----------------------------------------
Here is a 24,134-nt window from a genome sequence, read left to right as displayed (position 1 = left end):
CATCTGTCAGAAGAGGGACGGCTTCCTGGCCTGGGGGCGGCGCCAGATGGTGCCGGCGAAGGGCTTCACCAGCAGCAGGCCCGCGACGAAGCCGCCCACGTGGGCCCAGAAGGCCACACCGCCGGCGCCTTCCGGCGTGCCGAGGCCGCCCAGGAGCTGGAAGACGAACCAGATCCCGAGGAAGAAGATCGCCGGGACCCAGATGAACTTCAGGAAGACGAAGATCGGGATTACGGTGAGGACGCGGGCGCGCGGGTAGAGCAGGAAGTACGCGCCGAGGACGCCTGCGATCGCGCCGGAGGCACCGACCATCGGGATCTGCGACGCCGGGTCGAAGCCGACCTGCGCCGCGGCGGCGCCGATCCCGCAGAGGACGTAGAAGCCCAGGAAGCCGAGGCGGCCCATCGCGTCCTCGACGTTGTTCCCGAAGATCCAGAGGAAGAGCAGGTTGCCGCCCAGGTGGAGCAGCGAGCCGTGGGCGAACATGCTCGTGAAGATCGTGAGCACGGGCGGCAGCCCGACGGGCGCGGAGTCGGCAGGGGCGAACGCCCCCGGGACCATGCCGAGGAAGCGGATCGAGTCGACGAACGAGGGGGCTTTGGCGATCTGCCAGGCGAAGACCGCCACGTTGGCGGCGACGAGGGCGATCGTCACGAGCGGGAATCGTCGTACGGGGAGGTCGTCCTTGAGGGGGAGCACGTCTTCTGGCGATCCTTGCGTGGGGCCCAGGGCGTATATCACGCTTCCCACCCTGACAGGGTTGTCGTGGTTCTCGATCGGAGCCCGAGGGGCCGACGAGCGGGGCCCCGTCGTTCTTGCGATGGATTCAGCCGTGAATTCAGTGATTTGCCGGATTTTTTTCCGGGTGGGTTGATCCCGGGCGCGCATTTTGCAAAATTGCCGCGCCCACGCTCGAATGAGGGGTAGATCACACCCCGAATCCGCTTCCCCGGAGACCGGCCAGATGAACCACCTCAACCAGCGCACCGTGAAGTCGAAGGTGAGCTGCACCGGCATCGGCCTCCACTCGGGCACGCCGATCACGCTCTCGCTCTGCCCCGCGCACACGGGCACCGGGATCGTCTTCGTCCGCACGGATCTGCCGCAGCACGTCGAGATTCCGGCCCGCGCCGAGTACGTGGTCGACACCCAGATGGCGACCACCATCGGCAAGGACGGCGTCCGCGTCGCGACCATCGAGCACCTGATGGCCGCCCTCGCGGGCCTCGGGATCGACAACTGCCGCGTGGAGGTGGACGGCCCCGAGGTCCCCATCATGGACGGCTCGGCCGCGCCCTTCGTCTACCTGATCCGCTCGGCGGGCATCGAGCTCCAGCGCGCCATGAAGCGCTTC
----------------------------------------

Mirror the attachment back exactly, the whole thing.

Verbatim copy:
Here is a 24,134-nt window from a genome sequence, read left to right as displayed (position 1 = left end):
CATCTGTCAGAAGAGGGACGGCTTCCTGGCCTGGGGGCGGCGCCAGATGGTGCCGGCGAAGGGCTTCACCAGCAGCAGGCCCGCGACGAAGCCGCCCACGTGGGCCCAGAAGGCCACACCGCCGGCGCCTTCCGGCGTGCCGAGGCCGCCCAGGAGCTGGAAGACGAACCAGATCCCGAGGAAGAAGATCGCCGGGACCCAGATGAACTTCAGGAAGACGAAGATCGGGATTACGGTGAGGACGCGGGCGCGCGGGTAGAGCAGGAAGTACGCGCCGAGGACGCCTGCGATCGCGCCGGAGGCACCGACCATCGGGATCTGCGACGCCGGGTCGAAGCCGACCTGCGCCGCGGCGGCGCCGATCCCGCAGAGGACGTAGAAGCCCAGGAAGCCGAGGCGGCCCATCGCGTCCTCGACGTTGTTCCCGAAGATCCAGAGGAAGAGCAGGTTGCCGCCCAGGTGGAGCAGCGAGCCGTGGGCGAACATGCTCGTGAAGATCGTGAGCACGGGCGGCAGCCCGACGGGCGCGGAGTCGGCAGGGGCGAACGCCCCCGGGACCATGCCGAGGAAGCGGATCGAGTCGACGAACGAGGGGGCTTTGGCGATCTGCCAGGCGAAGACCGCCACGTTGGCGGCGACGAGGGCGATCGTCACGAGCGGGAATCGTCGTACGGGGAGGTCGTCCTTGAGGGGGAGCACGTCTTCTGGCGATCCTTGCGTGGGGCCCAGGGCGTATATCACGCTTCCCACCCTGACAGGGTTGTCGTGGTTCTCGATCGGAGCCCGAGGGGCCGACGAGCGGGGCCCCGTCGTTCTTGCGATGGATTCAGCCGTGAATTCAGTGATTTGCCGGATTTTTTTCCGGGTGGGTTGATCCCGGGCGCGCATTTTGCAAAATTGCCGCGCCCACGCTCGAATGAGGGGTAGATCACACCCCGAATCCGCTTCCCCGGAGACCGGCCAGATGAACCACCTCAACCAGCGCACCGTGAAGTCGAAGGTGAGCTGCACCGGCATCGGCCTCCACTCGGGCACGCCGATCACGCTCTCGCTCTGCCCCGCGCACACGGGCACCGGGATCGTCTTCGTCCGCACGGATCTGCCGCAGCACGTCGAGATTCCGGCCCGCGCCGAGTACGTGGTCGACACCCAGATGGCGACCACCATCGGCAAGGACGGCGTCCGCGTCGCGACCATCGAGCACCTGATGGCCGCCCTCGCGGGCCTCGGGATCGACAACTGCCGCGTGGAGGTGGACGGCCCCGAGGTCCCCATCATGGACGGCTCGGCCGCGCCCTTCGTCTACCTGATCCGCTCGGCGGGCATCGAGCTCCAGCGCGCCATGAAGCGCTTC